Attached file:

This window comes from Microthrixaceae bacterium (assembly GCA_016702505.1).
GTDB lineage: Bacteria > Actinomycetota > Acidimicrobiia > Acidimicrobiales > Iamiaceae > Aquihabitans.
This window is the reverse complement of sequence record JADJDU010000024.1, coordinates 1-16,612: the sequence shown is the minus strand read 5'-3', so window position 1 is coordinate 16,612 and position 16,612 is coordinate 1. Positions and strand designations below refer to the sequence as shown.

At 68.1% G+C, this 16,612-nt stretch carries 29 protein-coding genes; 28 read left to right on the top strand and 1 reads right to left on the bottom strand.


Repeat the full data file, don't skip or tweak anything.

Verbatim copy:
This window comes from Microthrixaceae bacterium (assembly GCA_016702505.1).
GTDB lineage: Bacteria > Actinomycetota > Acidimicrobiia > Acidimicrobiales > Iamiaceae > Aquihabitans.
This window is the reverse complement of sequence record JADJDU010000024.1, coordinates 1-16,612: the sequence shown is the minus strand read 5'-3', so window position 1 is coordinate 16,612 and position 16,612 is coordinate 1. Positions and strand designations below refer to the sequence as shown.

At 68.1% G+C, this 16,612-nt stretch carries 29 protein-coding genes; 28 read left to right on the top strand and 1 reads right to left on the bottom strand.